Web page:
In retrospect, I made many of my good friends while playing cards. From Crazy Eights to Magic the Gathering, card games were a staple for most of my youth and well into adulthood. There's something about a deck that seems magical, in that one never knows what's going to turn up next.
My brother taught me my first card games: Solitaire, then Crazy Eights, and later a type of double solitaire called Russian Bank. My grandmother tried to teach me Hearts but she always beat me. To this day I refuse to play any computerized form of the game because I believe that the computer cheats. I learned many other games from various friends, some of which I still remember and some I've long forgotten. But all of them were great fun.
For years Mom offered to teach me how to play Contract Bridge, but I settled on Cribbage instead when I found out that my grandfather had preferred it. She was kind enough to buy me a copy of "According to Hoyle" which subsequently became well-used to the point of falling apart, matching my favourite deck of cards which was also showing signs of the abuse that was inflicted upon it during many games of Spit.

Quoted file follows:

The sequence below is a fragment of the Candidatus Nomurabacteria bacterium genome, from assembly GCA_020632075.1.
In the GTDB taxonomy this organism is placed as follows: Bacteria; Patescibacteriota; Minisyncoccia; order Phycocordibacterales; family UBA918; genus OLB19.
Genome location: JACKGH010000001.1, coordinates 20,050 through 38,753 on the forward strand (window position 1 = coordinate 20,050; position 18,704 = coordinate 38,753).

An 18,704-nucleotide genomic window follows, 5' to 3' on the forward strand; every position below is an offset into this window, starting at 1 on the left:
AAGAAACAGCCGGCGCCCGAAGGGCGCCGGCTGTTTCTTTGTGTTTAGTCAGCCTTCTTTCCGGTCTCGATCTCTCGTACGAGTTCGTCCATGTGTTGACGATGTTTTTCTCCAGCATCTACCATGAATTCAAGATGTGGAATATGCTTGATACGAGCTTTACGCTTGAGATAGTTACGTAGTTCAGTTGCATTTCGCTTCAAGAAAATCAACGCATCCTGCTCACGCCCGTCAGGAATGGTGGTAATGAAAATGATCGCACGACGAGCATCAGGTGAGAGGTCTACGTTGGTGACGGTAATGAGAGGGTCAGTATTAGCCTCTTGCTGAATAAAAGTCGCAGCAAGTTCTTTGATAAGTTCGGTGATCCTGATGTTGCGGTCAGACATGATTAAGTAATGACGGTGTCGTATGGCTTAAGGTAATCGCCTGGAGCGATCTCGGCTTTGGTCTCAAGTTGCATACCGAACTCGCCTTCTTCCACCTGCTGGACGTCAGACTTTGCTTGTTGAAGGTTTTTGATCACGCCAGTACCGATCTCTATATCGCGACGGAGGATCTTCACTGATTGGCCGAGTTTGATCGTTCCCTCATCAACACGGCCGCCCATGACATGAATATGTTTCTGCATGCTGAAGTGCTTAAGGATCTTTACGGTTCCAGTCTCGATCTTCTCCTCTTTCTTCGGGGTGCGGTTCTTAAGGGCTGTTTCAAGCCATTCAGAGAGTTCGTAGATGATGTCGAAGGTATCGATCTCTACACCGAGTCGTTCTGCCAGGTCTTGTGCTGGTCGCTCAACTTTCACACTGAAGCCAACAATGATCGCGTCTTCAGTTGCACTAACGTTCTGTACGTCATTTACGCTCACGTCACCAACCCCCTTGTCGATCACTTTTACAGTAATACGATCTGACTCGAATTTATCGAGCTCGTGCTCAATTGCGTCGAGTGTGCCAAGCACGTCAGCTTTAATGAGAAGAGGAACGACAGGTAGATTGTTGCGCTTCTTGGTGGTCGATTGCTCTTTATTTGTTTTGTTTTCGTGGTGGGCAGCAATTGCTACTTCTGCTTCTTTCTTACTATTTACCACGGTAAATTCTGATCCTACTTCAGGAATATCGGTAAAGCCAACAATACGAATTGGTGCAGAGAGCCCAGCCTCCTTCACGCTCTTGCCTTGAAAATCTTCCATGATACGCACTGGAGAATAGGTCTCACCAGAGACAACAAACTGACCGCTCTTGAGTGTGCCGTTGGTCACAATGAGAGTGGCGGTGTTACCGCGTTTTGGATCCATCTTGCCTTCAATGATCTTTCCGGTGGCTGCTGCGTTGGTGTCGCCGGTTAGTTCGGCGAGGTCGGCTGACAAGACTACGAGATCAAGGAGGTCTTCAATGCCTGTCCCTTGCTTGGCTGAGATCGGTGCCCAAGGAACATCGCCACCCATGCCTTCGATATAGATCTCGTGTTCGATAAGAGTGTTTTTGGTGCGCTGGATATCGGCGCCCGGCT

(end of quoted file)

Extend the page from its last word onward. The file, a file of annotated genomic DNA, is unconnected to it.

When Magic The Gathering came along, a whole new dimension opened up. Not long after I began playing I heard of a group of people who met at a downtown coffee shop every Friday evening to play. It was this group that helped me become the person that I am today, and its members remain my dear friends even though we all stopped playing the game years ago.
Today the only card game I play regularly is Steve Jackson's twisted RPG-based game called Munchkin, which is a great source of hilarity for me and my family. However I still do occasionally enjoy a game of Solitaire just for old times' sake.